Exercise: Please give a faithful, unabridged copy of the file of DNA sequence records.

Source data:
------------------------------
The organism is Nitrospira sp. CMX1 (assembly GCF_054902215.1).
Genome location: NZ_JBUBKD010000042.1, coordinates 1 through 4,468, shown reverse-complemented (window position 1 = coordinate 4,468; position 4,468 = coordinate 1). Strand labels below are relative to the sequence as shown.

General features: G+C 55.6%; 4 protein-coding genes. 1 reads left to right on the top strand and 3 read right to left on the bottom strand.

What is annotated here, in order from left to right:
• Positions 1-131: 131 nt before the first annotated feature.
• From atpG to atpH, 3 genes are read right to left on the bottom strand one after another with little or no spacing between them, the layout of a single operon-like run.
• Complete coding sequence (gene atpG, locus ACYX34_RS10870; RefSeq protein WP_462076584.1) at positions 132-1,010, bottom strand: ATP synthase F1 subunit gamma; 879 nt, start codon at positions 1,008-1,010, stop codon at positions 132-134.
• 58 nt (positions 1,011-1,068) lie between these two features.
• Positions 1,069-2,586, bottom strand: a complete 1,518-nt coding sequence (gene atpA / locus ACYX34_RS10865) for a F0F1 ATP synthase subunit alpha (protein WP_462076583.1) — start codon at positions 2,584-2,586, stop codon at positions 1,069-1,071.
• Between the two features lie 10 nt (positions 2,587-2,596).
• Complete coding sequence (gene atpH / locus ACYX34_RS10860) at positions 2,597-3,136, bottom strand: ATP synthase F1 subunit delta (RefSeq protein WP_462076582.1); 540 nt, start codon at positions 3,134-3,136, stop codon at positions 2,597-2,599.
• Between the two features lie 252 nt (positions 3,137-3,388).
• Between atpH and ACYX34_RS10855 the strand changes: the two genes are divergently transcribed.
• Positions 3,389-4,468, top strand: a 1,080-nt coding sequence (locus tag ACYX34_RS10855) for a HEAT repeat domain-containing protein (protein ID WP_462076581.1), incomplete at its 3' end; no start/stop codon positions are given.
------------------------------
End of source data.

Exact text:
The organism is Nitrospira sp. CMX1 (assembly GCF_054902215.1).
Genome location: NZ_JBUBKD010000042.1, coordinates 1 through 4,468, shown reverse-complemented (window position 1 = coordinate 4,468; position 4,468 = coordinate 1). Strand labels below are relative to the sequence as shown.

General features: G+C 55.6%; 4 protein-coding genes. 1 reads left to right on the top strand and 3 read right to left on the bottom strand.

What is annotated here, in order from left to right:
• Positions 1-131: 131 nt before the first annotated feature.
• From atpG to atpH, 3 genes are read right to left on the bottom strand one after another with little or no spacing between them, the layout of a single operon-like run.
• Complete coding sequence (gene atpG, locus ACYX34_RS10870; RefSeq protein WP_462076584.1) at positions 132-1,010, bottom strand: ATP synthase F1 subunit gamma; 879 nt, start codon at positions 1,008-1,010, stop codon at positions 132-134.
• 58 nt (positions 1,011-1,068) lie between these two features.
• Positions 1,069-2,586, bottom strand: a complete 1,518-nt coding sequence (gene atpA / locus ACYX34_RS10865) for a F0F1 ATP synthase subunit alpha (protein WP_462076583.1) — start codon at positions 2,584-2,586, stop codon at positions 1,069-1,071.
• Between the two features lie 10 nt (positions 2,587-2,596).
• Complete coding sequence (gene atpH / locus ACYX34_RS10860) at positions 2,597-3,136, bottom strand: ATP synthase F1 subunit delta (RefSeq protein WP_462076582.1); 540 nt, start codon at positions 3,134-3,136, stop codon at positions 2,597-2,599.
• Between the two features lie 252 nt (positions 3,137-3,388).
• Between atpH and ACYX34_RS10855 the strand changes: the two genes are divergently transcribed.
• Positions 3,389-4,468, top strand: a 1,080-nt coding sequence (locus tag ACYX34_RS10855) for a HEAT repeat domain-containing protein (protein ID WP_462076581.1), incomplete at its 3' end; no start/stop codon positions are given.